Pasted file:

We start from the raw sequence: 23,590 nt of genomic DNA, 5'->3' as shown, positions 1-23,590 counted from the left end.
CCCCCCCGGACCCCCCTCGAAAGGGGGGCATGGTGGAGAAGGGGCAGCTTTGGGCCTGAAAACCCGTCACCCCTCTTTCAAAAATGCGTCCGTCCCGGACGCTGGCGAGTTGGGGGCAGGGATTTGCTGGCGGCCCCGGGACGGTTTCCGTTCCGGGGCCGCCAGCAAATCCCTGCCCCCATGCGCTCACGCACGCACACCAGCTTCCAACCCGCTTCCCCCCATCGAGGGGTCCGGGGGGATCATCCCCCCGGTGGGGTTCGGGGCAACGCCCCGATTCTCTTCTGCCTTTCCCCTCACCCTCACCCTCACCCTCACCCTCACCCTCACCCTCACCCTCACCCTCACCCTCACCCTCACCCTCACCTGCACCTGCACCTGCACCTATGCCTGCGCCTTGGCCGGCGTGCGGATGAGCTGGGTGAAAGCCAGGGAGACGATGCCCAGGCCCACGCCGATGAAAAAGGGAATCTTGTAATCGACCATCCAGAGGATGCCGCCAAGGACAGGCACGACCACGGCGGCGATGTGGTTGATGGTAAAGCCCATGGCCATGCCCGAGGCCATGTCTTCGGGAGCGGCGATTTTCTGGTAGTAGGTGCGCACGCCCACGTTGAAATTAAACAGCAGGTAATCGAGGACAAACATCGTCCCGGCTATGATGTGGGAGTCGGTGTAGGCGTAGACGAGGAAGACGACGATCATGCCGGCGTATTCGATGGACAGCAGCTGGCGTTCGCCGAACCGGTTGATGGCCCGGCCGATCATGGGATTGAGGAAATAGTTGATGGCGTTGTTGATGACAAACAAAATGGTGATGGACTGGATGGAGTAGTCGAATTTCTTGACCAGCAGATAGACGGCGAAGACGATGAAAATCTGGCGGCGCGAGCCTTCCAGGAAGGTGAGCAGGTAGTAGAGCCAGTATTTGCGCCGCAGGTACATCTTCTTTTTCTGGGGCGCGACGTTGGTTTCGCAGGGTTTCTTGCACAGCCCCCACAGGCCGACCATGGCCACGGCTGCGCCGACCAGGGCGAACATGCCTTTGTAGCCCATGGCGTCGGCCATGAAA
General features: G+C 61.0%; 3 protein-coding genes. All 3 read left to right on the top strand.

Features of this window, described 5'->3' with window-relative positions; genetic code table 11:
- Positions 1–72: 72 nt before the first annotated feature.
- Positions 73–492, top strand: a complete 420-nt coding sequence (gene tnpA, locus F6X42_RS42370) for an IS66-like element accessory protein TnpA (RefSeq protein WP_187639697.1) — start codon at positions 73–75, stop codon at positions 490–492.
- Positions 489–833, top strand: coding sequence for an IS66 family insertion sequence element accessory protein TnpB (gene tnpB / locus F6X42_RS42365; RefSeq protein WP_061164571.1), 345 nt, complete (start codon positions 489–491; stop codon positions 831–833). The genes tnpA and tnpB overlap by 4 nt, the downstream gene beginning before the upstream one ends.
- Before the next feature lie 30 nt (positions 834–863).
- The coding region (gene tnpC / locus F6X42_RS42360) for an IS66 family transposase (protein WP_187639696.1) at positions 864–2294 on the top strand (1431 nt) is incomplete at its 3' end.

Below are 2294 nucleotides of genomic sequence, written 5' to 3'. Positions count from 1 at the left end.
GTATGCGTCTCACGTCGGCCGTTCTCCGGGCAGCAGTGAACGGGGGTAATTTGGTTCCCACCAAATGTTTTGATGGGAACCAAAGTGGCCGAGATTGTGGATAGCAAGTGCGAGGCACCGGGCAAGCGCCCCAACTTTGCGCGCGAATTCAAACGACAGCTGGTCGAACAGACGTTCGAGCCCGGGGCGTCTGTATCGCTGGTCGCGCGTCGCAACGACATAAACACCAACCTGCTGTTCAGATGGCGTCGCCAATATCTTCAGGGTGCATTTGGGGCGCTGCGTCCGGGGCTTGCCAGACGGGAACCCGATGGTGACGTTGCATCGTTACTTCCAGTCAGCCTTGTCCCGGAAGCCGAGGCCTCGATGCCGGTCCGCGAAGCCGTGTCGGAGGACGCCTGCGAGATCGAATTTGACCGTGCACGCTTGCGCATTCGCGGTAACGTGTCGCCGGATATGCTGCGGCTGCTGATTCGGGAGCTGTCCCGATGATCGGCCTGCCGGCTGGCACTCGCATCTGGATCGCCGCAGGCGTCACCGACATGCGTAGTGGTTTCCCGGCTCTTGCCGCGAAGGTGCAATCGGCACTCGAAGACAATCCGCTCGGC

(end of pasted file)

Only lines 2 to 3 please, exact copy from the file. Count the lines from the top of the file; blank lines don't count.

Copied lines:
CCCCCCCGGACCCCCCTCGAAAGGGGGGCATGGTGGAGAAGGGGCAGCTTTGGGCCTGAAAACCCGTCACCCCTCTTTCAAAAATGCGTCCGTCCCGGACGCTGGCGAGTTGGGGGCAGGGATTTGCTGGCGGCCCCGGGACGGTTTCCGTTCCGGGGCCGCCAGCAAATCCCTGCCCCCATGCGCTCACGCACGCACACCAGCTTCCAACCCGCTTCCCCCCATCGAGGGGTCCGGGGGGATCATCCCCCCGGTGGGGTTCGGGGCAACGCCCCGATTCTCTTCTGCCTTTCCCCTCACCCTCACCCTCACCCTCACCCTCACCCTCACCCTCACCCTCACCCTCACCCTCACCCTCACCCTCACCTGCACCTGCACCTGCACCTATGCCTGCGCCTTGGCCGGCGTGCGGATGAGCTGGGTGAAAGCCAGGGAGACGATGCCCAGGCCCACGCCGATGAAAAAGGGAATCTTGTAATCGACCATCCAGAGGATGCCGCCAAGGACAGGCACGACCACGGCGGCGATGTGGTTGATGGTAAAGCCCATGGCCATGCCCGAGGCCATGTCTTCGGGAGCGGCGATTTTCTGGTAGTAGGTGCGCACGCCCACGTTGAAATTAAACAGCAGGTAATCGAGGACAAACATCGTCCCGGCTATGATGTGGGAGTCGGTGTAGGCGTAGACGAGGAAGACGACGATCATGCCGGCGTATTCGATGGACAGCAGCTGGCGTTCGCCGAACCGGTTGATGGCCCGGCCGATCATGGGATTGAGGAAATAGTTGATGGCGTTGTTGATGACAAACAAAATGGTGATGGACTGGATGGAGTAGTCGAATTTCTTGACCAGCAGATAGACGGCGAAGACGATGAAAATCTGGCGGCGCGAGCCTTCCAGGAAGGTGAGCAGGTAGTAGAGCCAGTATTTGCGCCGCAGGTACATCTTCTTTTTCTGGGGCGCGACGTTGGTTTCGCAGGGTTTCTTGCACAGCCCCCACAGGCCGACCATGGCCACGGCTGCGCCGACCAGGGCGAACATGCCTTTGTAGCCCATGGCGTCGGCCATGAAA
General features: G+C 61.0%; 3 protein-coding genes. All 3 read left to right on the top strand.